• r2-205-10
    Fragment of capital, depicting male head (Hermes?) with wings. (©Archaeological Exploration of Sardis/President and Fellows of Harvard College)

Corinthian Head Capital from Screen Colonnade: Fragment of Male Head with Wings

Early 3rd C. AD, Roman
Sardis or Museum Inv. No.
Marble, Stone
Object Type
Sculpture Type
BE 60
B Marble Court
B-Grid Coordinates
E30 / N54.50 *99.75 - 98.50

The series of head capitals belongs to the “screen colonnade” of ten double-engaged columns between the Imperial cult hall or “Marble Court,” MC, and the palaestra, Pa, at the E side of the Roman Gymnasium, B (see Fig. 4; Yegül, Bath Gymnasium Diss., 99). The colonnade is an integral part of the Court, and therefore must be dated to the same period. A monumental inscription on the architrave of the building is dedicated to Julia Domna, Caracalla, and Geta (name erased), and therefore must be dated to A.D. 211-212, the joint regnal year of Caracalla and Geta (BASOR 162, 42; Hirschland, Head Capitals). The other capitals in this series come from closely related colonnades--the screen in front of the hall to the N of MC, designated BE-N (Cat. 197, Cat. 209 Fig. 349-350, 367-368) and the Pa colonnade (Cat. 207, Cat. 208 Figs. 364-366). Some of the capitals, and casts of others, have been erected in the monumental reconstruction of this complex (Figs. 347-348; see also Hanfmann, Letters, 278, figs. 208-210).

There seems to be a major Dionysiac theme in the group of heads which survives: this includes Dionysus, maenads, and satyrs; in addition there are several heads of other divinities from the Olympian pantheon. Another thread which runs through this group is a series of references to Caracalla. Two of the heads may show an actual resemblance to him (Cat. 198 Figs. 351-352, Dionysus; Cat. 205 Fig. 362, Hermes) and a third (Cat. 204 Figs. 359-361) is reminiscent of Alexander the Great, for whom Caracalla had great admiration and whom he tried to emulate (M. Bieber, Alexander the Great, 76; L’Orange, Apotheosis, 39).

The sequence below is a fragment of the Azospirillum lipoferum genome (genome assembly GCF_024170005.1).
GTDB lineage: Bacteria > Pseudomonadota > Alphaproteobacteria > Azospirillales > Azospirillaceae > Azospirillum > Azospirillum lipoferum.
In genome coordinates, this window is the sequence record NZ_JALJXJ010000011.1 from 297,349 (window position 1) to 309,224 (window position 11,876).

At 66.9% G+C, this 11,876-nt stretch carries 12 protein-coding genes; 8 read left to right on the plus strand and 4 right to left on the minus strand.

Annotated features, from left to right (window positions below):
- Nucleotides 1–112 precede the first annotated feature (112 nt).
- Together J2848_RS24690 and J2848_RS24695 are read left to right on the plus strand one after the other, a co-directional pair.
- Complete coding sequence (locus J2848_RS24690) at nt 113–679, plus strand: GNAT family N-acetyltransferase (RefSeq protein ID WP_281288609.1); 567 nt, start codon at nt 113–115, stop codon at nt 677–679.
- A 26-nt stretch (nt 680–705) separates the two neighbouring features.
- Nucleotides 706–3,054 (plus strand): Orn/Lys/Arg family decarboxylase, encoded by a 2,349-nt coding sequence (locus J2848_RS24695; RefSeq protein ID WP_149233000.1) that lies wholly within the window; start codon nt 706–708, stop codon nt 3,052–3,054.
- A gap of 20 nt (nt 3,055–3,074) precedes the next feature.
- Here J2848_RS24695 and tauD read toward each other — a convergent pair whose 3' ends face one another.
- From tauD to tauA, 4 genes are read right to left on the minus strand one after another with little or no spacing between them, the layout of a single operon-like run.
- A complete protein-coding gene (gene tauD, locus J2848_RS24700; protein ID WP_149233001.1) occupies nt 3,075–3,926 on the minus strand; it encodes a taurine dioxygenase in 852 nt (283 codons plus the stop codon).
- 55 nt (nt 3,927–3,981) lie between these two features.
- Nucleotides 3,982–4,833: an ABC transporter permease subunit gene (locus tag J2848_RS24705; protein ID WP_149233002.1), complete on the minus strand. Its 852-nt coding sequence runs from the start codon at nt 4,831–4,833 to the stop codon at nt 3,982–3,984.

The head has been sliced off from its capital, so that it is roughly flat at the back. The top of the head is flat, an extension of the top of the capital. The tips of acanthus leaves still envelop the neck. The head had a squarish chin. Hair is carved with two noticeable drill marks in the center and also a third one to the side. Two small wings are also visible to r. and l. of the center of the hair. The forehead has incised wrinkles. The eyes have heavy upper and lower lids and strongly marked pupils made by drilling. The irises are incised. Nose and lips are missing, but it is clear that the mouth was open. A chiseled line separates jaw from neck.

Workmanship is summary, but the important features (hair, eyes, mouth) were strongly indicated so as to be effective to the observer far below. The piece represents possibly Hermes or Perseus; the features are reminiscent of Caracalla.

See also Cat. 198, Cat. 199, Cat. 200, Cat. 201, Cat. 202, Cat. 203, Cat. 204, Cat. 205, Cat. 206.



Entire head preserved, as well as neck and small part of foliage from capital.

H. 0.32, of head 0.23; W. 0.203.
See Also
Published: BASOR162, 45, fig. 28; Hirschland, Head Capitals, 19, no. 12, pl. 8c. For similarity to Caracalla, see Vermeule, Imperial Art fig. 163.